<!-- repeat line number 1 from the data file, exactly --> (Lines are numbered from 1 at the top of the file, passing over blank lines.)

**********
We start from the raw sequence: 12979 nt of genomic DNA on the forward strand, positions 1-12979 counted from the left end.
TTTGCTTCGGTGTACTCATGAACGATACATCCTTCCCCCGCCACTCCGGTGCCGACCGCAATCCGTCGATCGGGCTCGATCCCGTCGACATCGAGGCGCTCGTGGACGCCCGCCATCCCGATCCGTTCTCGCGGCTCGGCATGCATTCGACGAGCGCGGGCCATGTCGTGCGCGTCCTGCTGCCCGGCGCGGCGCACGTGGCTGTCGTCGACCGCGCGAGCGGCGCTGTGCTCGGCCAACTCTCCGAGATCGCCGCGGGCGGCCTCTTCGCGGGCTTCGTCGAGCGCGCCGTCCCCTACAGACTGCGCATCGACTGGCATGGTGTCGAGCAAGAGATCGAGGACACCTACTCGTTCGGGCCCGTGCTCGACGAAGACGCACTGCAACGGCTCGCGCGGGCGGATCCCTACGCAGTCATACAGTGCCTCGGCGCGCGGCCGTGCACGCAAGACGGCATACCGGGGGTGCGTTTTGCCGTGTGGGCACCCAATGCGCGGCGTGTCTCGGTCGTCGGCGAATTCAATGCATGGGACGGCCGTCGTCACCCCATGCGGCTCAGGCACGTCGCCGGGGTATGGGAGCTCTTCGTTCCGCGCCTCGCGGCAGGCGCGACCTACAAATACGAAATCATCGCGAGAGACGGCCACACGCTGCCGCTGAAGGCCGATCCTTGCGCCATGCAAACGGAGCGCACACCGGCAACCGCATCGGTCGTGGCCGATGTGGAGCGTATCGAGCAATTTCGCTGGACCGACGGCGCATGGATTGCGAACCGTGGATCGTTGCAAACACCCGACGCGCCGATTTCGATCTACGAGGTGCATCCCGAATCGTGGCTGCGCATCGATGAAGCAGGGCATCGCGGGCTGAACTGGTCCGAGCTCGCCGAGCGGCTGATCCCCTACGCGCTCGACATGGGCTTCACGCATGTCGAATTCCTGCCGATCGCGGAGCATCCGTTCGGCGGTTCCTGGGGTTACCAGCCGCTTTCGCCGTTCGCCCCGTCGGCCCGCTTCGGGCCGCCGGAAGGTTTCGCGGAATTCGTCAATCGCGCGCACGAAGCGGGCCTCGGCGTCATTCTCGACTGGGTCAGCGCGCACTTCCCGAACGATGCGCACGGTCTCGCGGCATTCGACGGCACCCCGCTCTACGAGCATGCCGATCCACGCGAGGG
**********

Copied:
We start from the raw sequence: 12979 nt of genomic DNA on the forward strand, positions 1-12979 counted from the left end.